Clinton an ideal nominee for difficult times
Madeleine M. Kunin | February 17,2008
We are living in revolutionary times. For the first time in our history a woman and an African American are the top choices for the democratic nomination for president. Back in 2006 no one predicted this would happen in 2008.
This does not mean that either sexism or racism has disappeared, but it does mean that they are no longer impenetrable barriers to the presidency.
With two such strong, qualified candidates, how can we choose?
The media has framed the choice as one between change and experience.
Those words fit neatly into a headline; the facts are more interesting and complex. Both Sen. Hillary Clinton and Sen. Barack Obama represent change. Foremost, they represent change from the domestic and foreign policies of George W. Bush. Both represent change if we envision their portraits hanging in the White House next to the white men who have preceded them.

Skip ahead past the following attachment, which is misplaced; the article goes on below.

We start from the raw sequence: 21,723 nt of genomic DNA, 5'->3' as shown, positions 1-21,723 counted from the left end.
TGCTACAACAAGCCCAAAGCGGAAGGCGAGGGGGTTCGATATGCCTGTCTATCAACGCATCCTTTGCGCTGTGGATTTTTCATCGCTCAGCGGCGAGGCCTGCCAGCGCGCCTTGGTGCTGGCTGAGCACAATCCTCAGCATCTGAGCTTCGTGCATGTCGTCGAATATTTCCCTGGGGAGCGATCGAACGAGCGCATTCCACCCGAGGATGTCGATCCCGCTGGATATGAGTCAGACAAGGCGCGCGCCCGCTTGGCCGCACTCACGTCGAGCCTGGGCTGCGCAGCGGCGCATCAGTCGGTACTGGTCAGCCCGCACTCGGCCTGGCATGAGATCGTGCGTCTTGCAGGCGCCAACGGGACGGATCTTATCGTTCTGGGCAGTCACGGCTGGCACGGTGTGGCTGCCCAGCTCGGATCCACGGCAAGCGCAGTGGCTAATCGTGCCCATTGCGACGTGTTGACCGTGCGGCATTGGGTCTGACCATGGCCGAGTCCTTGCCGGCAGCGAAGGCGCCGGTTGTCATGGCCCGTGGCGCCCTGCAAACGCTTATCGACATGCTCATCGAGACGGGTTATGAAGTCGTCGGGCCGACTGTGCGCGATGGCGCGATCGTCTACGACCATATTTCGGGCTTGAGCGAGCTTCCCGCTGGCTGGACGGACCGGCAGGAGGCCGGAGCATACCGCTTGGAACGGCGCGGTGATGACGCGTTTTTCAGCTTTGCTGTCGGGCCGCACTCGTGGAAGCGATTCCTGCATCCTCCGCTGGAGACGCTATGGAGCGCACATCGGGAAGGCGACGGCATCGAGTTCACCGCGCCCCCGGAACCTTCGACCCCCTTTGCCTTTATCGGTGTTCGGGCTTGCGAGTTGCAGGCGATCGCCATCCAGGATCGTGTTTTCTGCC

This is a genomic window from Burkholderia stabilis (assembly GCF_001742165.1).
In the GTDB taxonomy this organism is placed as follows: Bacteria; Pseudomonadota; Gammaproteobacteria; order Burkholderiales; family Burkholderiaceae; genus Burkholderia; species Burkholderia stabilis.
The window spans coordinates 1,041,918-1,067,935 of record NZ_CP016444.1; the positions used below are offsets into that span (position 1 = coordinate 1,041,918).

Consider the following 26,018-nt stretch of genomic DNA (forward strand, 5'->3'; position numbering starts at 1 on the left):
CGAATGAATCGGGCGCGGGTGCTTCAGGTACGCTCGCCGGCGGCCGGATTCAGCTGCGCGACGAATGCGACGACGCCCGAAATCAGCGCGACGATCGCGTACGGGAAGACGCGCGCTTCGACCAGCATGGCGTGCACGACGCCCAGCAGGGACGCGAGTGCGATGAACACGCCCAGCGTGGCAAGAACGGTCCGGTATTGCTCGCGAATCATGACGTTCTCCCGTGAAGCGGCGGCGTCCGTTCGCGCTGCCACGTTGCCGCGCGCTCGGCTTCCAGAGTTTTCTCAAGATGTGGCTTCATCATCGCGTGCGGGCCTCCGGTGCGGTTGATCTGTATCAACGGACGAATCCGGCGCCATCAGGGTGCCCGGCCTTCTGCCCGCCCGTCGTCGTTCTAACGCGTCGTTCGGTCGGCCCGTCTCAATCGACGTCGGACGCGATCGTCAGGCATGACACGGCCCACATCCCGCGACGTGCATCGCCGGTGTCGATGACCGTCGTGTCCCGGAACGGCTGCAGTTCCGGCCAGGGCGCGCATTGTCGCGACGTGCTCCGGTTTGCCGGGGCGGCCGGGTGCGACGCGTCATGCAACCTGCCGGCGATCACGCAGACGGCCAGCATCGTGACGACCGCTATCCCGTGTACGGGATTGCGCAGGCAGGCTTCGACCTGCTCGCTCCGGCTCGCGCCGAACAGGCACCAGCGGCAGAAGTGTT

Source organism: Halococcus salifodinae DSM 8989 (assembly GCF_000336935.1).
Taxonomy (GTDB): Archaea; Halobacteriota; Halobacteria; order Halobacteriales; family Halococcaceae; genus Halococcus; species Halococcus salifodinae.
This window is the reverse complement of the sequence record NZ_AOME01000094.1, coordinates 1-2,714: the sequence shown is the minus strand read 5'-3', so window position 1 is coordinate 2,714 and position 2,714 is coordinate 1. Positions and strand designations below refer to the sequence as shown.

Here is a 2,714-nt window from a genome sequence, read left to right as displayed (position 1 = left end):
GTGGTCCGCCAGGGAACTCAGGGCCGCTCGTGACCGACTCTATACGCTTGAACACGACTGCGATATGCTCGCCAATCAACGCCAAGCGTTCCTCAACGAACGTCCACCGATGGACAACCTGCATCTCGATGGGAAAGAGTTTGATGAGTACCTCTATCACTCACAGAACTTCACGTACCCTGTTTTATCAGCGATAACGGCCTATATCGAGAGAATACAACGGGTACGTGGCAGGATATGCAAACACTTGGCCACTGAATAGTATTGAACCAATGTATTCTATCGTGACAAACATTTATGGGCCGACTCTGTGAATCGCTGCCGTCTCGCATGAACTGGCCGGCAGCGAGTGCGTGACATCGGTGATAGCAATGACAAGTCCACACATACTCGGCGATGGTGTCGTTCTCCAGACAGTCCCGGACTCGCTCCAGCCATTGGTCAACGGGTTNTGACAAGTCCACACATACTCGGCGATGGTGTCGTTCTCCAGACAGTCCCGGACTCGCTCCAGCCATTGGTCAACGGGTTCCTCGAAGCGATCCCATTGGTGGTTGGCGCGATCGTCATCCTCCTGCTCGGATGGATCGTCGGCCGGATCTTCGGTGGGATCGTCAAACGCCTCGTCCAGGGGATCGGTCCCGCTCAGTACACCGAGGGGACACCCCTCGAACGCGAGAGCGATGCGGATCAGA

Clinton as the first woman, will not be holding the Bible for her husband, but swearing on the Bible herself if she is inaugurated. Obama taking the oath of office would have a similar impact.
In the debate over who represents greater change, the impact of electing the first female president of the United States has been marginalized, almost as if it would not matter. Twenty-two women have run for president, but none of them were taken seriously until Hillary Clinton declared her candidacy. What difference would she make?